• anonymous Profile
      anonymous
      Learning About Breast Cancer

      A bit of Xanax helps. I know it is hard, I just finished treatment and have been through every machine! You have to force yourself to stay calm, think positive and focus on treatment, healing and getting rid of the cancer once and for all. Relaxation and meditation helps to. There are many apps...

      more

      A bit of Xanax helps. I know it is hard, I just finished treatment and have been through every machine! You have to force yourself to stay calm, think positive and focus on treatment, healing and getting rid of the cancer once and for all. Relaxation and meditation helps to. There are many apps for these as well ad websites. Just remember that you are not alone... You will get through this one step at a time.

      Comment
    • Sharon Danielson Profile
      anonymous
      Survivor since 2007

      PLEASE, PLEASE, contact your doctor for some medication to help you get through this. Claustrophobia is such a common problem when having these kinds of tests. I also think it is enhansed because you are already fearful, and probably not feeling well. You need to start thinking "I need to get...

      more

      PLEASE, PLEASE, contact your doctor for some medication to help you get through this. Claustrophobia is such a common problem when having these kinds of tests. I also think it is enhansed because you are already fearful, and probably not feeling well. You need to start thinking "I need to get through this and I will". Every time a negative thought about that test pops into your head, replace it with a positive statement. You have to have this test and you will get through it. Talk to your doctor... you can get medication to help relax you to make it possible for this test to take place. BE SURE to have a friend drive you. Hang in there.... take care, Sharon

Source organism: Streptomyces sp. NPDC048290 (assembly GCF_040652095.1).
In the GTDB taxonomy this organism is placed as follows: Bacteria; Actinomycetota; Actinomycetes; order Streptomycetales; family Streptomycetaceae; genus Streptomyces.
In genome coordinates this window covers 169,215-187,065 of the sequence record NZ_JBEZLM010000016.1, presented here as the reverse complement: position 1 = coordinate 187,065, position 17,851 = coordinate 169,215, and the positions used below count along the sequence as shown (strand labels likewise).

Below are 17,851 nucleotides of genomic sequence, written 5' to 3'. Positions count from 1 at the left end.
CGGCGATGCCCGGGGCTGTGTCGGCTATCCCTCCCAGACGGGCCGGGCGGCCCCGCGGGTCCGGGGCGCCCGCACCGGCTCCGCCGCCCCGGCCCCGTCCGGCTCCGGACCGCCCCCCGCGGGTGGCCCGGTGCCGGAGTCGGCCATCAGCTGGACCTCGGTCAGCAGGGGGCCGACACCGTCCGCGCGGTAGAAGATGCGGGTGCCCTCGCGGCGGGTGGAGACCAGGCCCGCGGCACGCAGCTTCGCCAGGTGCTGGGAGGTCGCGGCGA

Comment
  • Shauna T Profile

    What should I expect after mastectomy (most likely bilateral) physically, emotionally, and as a "former" cancer patient assuming they get it all?

    Asked by anonymous

    Learning About Breast Cancer
    about 6 years 6 answers
    • View all 6 answers
    • Dawn Goldberg Profile
      anonymous
      Survivor since 2013

      I also was diagnosed with DCIS and then found out I was BRCA2 positive back in November. I had a bilateral mastectomy, expanders, and last month I got my implants. Just has ovaries out last week. It's a whole lot of different feelings rushing in. I have taken the 'be positive' route, although...

      more

      I also was diagnosed with DCIS and then found out I was BRCA2 positive back in November. I had a bilateral mastectomy, expanders, and last month I got my implants. Just has ovaries out last week. It's a whole lot of different feelings rushing in. I have taken the 'be positive' route, although I have days of feeling sorry for myself. You will be sore after surgery..take your pain meds! They help tremendously. Every step of reconstruction is worth it. I consider myself cancer free as of last month.

      4 comments
    • jo wisely Profile
      anonymous
      Learning About Breast Cancer

      From a physical point of view, my recovery was much quicker than I expected, and I felt so well I kept getting in trouble for not resting enough. As for emotional, that is be ry individual I guess. I look in the mirror and see. Someone who is alive, and don't really care I am Boobless. But I am...

      more

      From a physical point of view, my recovery was much quicker than I expected, and I felt so well I kept getting in trouble for not resting enough. As for emotional, that is be ry individual I guess. I look in the mirror and see. Someone who is alive, and don't really care I am Boobless. But I am 51, it would be very different if I was say, 25 or 30. Good luck with it all.

      Comment